"What's the matter?" asked Kemp, when the Invisible Man admitted him.
"Nothing," was the answer.
"But, confound it! The smash?"
"Fit of temper," said the Invisible Man. "Forgot this arm; and it's sore."
"You're rather liable to that sort of thing."
Kemp walked across the room and picked up the fragments of broken glass. "All the facts are out about you," said Kemp, standing up with the glass in his hand; "all that happened in Iping, and down the hill. The world has become aware of its invisible citizen. But no one knows you are here."
The Invisible Man swore.
"The secret's out. I gather it was a secret. I don't know what your plans are, but of course I'm anxious to help you."
The Invisible Man sat down on the bed.
"There's breakfast upstairs," said Kemp, speaking as easily as possible, and he was delighted to find his strange guest rose willingly. Kemp led the way up the narrow staircase to the belvedere.
"Before we can do anything else," said Kemp, "I must understand a little more about this invisibility of yours." He had sat down, after one nervous glance out of the window, with the air of a man who has talking to do. His doubts of the sanity of the entire business flashed and vanished again as he looked across to where Griffin sat at the breakfast-table—a headless, handless dressing-gown, wiping unseen lips on a miraculously held serviette.
"It's simple enough—and credible enough," said Griffin, putting the serviette aside and leaning the invisible head on an invisible hand.
"No doubt, to you, but—" Kemp laughed.
"Well, yes; to me it seemed wonderful at first, no doubt. But now, great God! ... But we will do great things yet! I came on the stuff first at Chesilstowe."
"I went there after I left London. You know I dropped medicine and took up physics? No; well, I did. Light fascinated me."
"Optical density! The whole subject is a network of riddles—a network with solutions glimmering elusively through. And being but two-and-twenty and full of enthusiasm, I said, 'I will devote my life to this. This is worth while.' You know what fools we are at two-and-twenty?"
"Fools then or fools now," said Kemp.
"As though knowing could be any satisfaction to a man!
"But I went to work—like a slave. And I had hardly worked and thought about the matter six months before light came through one of the meshes suddenly—blindingly! I found a general principle of pigments and refraction—a formula, a geometrical expression involving four dimensions. Fools, common men, even common mathematicians, do not know anything of what some general expression may mean to the student of molecular physics. In the books—the books that tramp has hidden—there are marvels, miracles! But this was not a method, it was an idea, that might lead to a method by which it would be possible, without changing any other property of matter—except, in some instances colours—to lower the refractive index of a substance, solid or liquid, to that of air—so far as all practical purposes are concerned."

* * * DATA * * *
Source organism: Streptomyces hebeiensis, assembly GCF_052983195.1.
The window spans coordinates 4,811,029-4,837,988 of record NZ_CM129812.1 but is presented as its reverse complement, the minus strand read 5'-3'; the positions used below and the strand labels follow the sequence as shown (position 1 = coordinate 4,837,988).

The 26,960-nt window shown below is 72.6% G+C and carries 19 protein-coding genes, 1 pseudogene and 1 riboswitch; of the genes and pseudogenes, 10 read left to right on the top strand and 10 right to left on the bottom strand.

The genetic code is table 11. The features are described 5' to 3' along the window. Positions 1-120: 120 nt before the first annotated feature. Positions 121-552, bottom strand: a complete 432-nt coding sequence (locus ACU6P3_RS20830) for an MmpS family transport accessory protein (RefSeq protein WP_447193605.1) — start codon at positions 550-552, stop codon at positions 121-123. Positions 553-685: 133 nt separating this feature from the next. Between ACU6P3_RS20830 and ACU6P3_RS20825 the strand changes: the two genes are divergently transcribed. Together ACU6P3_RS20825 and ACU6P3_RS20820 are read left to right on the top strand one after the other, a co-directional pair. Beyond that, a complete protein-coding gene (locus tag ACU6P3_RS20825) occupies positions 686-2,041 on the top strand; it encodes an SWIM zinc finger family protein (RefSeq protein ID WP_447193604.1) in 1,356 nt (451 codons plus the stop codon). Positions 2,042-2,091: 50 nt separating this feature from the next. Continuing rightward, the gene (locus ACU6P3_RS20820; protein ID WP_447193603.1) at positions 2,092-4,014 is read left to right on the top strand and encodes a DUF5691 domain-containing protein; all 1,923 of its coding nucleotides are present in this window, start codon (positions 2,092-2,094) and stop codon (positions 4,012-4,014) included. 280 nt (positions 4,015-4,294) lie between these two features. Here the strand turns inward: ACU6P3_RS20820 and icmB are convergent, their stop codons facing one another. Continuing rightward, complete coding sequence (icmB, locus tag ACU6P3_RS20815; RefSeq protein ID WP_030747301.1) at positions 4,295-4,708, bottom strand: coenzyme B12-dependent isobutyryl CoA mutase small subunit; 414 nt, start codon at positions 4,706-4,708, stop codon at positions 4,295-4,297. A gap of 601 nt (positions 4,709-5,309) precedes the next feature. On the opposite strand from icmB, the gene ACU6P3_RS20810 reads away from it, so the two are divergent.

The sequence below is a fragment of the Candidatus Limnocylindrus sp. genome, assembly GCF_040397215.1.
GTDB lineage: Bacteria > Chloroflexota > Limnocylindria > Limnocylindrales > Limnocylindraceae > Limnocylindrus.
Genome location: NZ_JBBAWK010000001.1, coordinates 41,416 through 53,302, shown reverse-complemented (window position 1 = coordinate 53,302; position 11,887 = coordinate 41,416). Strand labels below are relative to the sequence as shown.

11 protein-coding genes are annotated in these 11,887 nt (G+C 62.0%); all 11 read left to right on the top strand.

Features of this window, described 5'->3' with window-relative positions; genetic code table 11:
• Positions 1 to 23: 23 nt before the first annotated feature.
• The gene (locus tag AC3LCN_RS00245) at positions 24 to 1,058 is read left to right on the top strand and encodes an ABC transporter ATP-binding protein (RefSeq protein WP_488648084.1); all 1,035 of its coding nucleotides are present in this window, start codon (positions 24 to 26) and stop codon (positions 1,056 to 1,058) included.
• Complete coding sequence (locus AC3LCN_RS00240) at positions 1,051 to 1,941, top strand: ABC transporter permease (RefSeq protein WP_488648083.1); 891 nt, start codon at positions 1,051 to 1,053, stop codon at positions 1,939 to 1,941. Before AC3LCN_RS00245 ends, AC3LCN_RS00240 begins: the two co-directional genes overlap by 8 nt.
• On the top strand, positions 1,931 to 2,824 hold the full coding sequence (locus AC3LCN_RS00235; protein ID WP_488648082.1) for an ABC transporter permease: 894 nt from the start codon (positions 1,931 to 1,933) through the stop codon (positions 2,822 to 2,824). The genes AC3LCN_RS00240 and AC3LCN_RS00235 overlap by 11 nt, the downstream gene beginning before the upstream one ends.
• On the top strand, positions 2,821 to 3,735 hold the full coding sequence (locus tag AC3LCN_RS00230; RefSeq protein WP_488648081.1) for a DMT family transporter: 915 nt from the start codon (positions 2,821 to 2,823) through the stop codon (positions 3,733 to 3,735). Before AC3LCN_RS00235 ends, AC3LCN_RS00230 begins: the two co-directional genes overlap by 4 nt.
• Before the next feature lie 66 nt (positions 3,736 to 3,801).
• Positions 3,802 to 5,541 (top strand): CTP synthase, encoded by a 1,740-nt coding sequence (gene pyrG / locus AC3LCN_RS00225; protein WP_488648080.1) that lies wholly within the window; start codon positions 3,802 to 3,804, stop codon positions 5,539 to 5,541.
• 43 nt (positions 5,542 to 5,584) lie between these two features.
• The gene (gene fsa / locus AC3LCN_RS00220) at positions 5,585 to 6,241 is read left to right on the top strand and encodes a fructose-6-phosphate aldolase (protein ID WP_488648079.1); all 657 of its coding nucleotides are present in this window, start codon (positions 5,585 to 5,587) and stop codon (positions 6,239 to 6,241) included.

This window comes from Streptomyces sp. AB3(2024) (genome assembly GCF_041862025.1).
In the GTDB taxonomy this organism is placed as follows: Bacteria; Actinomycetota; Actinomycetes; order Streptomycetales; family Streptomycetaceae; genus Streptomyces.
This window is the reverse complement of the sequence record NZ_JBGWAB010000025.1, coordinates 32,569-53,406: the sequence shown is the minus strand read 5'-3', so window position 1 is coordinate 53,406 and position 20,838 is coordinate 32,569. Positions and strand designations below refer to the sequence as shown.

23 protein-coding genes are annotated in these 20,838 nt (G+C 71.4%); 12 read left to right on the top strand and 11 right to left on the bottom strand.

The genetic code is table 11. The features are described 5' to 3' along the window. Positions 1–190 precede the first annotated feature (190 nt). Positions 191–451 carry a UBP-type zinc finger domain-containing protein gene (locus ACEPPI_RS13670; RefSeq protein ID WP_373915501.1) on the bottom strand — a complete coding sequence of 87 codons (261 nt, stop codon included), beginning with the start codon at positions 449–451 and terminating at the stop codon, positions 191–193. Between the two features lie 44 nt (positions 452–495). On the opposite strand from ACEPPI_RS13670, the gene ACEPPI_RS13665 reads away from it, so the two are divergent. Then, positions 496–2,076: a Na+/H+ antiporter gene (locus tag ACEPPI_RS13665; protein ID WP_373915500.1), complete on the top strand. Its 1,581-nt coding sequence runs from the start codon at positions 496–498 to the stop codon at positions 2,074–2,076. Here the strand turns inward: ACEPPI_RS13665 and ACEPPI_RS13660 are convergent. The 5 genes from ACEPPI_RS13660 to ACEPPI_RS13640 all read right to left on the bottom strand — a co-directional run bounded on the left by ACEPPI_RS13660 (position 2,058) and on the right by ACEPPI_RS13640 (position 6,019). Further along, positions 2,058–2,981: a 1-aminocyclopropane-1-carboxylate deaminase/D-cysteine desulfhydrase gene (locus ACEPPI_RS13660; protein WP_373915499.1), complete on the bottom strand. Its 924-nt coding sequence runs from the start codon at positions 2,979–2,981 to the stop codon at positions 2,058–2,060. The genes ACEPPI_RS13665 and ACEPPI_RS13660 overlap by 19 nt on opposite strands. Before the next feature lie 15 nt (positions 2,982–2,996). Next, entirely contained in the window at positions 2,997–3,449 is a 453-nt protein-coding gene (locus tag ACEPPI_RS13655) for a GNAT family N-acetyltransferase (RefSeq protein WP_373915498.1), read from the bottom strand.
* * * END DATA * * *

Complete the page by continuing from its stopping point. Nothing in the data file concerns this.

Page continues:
"Phew!" said Kemp. "That's odd! But still I don't see quite ... I can understand that thereby you could spoil a valuable stone, but personal invisibility is a far cry."
"Precisely," said Griffin. "But consider, visibility depends on the action of the visible bodies on light. Either a body absorbs light, or it reflects or refracts it, or does all these things. If it neither reflects nor refracts nor absorbs light, it cannot of itself be visible. You see an opaque red box, for instance, because the colour absorbs some of the light and reflects the rest, all the red part of the light, to you. If it did not absorb any particular part of the light, but reflected it all, then it would be a shining white box. Silver! A diamond box would neither absorb much of the light nor reflect much from the general surface, but just here and there where the surfaces were favourable the light would be reflected and refracted, so that you would get a brilliant appearance of flashing reflections and translucencies—a sort of skeleton of light. A glass box would not be so brilliant, not so clearly visible, as a diamond box, because there would be less refraction and reflection. See that? From certain points of view you would see quite clearly through it. Some kinds of glass would be more visible than others, a box of flint glass would be brighter than a box of ordinary window glass. A box of very thin common glass would be hard to see in a bad light, because it would absorb hardly any light and refract and reflect very little. And if you put a sheet of common white glass in water, still more if you put it in some denser liquid than water, it would vanish almost altogether, because light passing from water to glass is only slightly refracted or reflected or indeed affected in any way. It is almost as invisible as a jet of coal gas or hydrogen is in air. And for precisely the same reason!"
"Yes," said Kemp, "that is pretty plain sailing."